At the recent CORE Education breakfast on Auckland’s North Shore, we in the future-focused education team set ourselves the goal of offering a set of ‘Top Five Tips’ for the effective use of Innovative Learning Environments (ILE). It’s always a great mental exercise to limit oneself to a ‘top three’ or a ‘top five’ because it asks you to be ruthless in your evaluation of all available options. We based our tips on research rather than just word of mouth, and here’s what we came up with:
- Innovative Learning Environments are not just about physical spaces. Although it’s true that “we shape our buildings; thereafter they shape us” (Churchill), it’s equally true that “buildings alone are not enough; it is about relationships and changing cultures and practices.” (Blackmore et. al. 2011). In the same way that pens, or desks, or Chromebooks might or might not increase outcomes for learners, the physical environment is merely a tool to be used by educators to enact their vision for powerful learning. Without deep, reflective thinking about how all of the elements of the learning ecosystem relate to each other, the physical learning environment on its own won’t achieve anything at all. The most important space is the one between the teacher’s ears.
- Collaborative environments are often more effective for both teachers and learners. Not only do learners make better progress when they have opportunities to learn with others collaboratively (Hattie 2009), educators also make better progress when they teach (and learn) collaboratively. The advantages to educators include higher quality professional learning, and opportunities to pool insights about individual student’s learning (York-Barr et al., 2007). Spaces that facilitate and encourage collaborative teaching are likely to lead to improved student outcomes (Darling-Hammond, 2002).
- Start with inclusion in mind. Inclusive education invites us to look at every learner is our care and ask, “What potential barriers to learning might exist for this person?” The challenge then becomes to use Universal Design for Learning to ensure that we have worked as hard as we can to remove those barriers for those learners. If a learner struggles to maintain focus in direct instruction for longer than 5-7 minutes (and who doesn’t, sometimes), a design response to this might be to make sure our instruction sequences are shorter, closer to the learner, or can be recorded for viewing later. If learners work better at times on their own, or in small or large groups, our choice of furniture should allow all of these possibilities. If learners prefer to demonstrate evidence of learning orally, using pen and paper, or via technology, they should be able to do this. (National Center On UDL. 2012)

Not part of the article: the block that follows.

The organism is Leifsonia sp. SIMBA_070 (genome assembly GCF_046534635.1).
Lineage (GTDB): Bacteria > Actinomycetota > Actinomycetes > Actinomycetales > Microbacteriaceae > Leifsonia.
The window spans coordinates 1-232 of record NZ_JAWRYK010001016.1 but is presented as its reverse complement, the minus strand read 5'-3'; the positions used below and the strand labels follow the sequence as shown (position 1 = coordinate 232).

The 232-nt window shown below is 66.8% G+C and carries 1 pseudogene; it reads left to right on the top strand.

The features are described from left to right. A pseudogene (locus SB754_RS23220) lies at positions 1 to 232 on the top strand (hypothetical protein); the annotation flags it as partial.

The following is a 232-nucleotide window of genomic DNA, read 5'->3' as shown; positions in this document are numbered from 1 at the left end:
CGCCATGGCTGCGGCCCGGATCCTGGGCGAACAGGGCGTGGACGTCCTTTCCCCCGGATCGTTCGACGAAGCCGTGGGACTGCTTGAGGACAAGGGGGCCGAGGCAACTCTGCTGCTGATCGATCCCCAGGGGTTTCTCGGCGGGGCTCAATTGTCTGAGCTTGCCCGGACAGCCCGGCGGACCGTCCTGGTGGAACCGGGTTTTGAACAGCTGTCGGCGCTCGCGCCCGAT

- Design acoustically supportive spaces. Acoustics are crucial to a learning environment. While research suggests that it’s not so much the total amount of noise, rather the quality of the acoustics that makes the greatest impact on learning (Schneider 2002, 21st Century School Fund 2009), it’s important to provide learners with a range of acoustic spaces to ensure they can access areas designed to support quiet, conversational and noisy activities without impacting on the learning of others. (Von Ahlefeld 2009).
- Spaces should be varied and purposeful. The greater the variety of potential learning settings in a learning environment, the greater the likelihood that spaces will be able to cater to a wide variety of learner needs and curriculum contexts. Learning environments that offer direct access to breakout spaces impact on learning to a more positive degree than learning environments that don’t offer breakout spaces or those where the breakout spaces are not immediately accessible — down a corridor, for instance. (Barrett et al., 2015).
So, there are our top five tips. What would yours be?
- How well do the learning spaces you have available to you support or promote these ideas?
- Which of these ideas or suggestions might be easiest for you to implement?
- If you and a colleague were to implement one of these ideas, what support might you need?
Blackmore, J., Bateman, D., Loughlin, J., O’Mara, J., & Aranda, G. (2011). Research into the connection between built learning spaces and student outcomes.
Darling-Hammond, L., Ancess, J., & Ort, S. W. (2002). Reinventing High School: Outcomes of the Coalition Campus Schools Project. American Educational Research Journal, 39(3), 639–673.
Hattie, J. (2009). Visible Learning. London, New York: Routledge.
National Center On Universal Design for Learning. (2012). What is Universal Design for Learning?
Schneider, M. (2002). Do school facilities affect academic outcomes? National Clearinghouse for Educational Facilities. Washington D.C.
21st Century School Fund. (2009). Research on the impact of school facilities on students and teachers. Washington D.C.
Von Ahlefeld, H. (2009). Evaluating Quality in Educational Spaces: OECD/CELE Pilot Project. CELE Exchange. Centre for Effective Learning Environments, 2009, 1–5. http://doi.org/10.1787/220802117283
York-Barr, J., Ghere, G., & Sommerness, J. (2007). Collaborative Teaching to Increase ELL Student Learning: A Three-Year Urban Elementary Case Study. Journal of Education for Students Placed at Risk (JESPAR).
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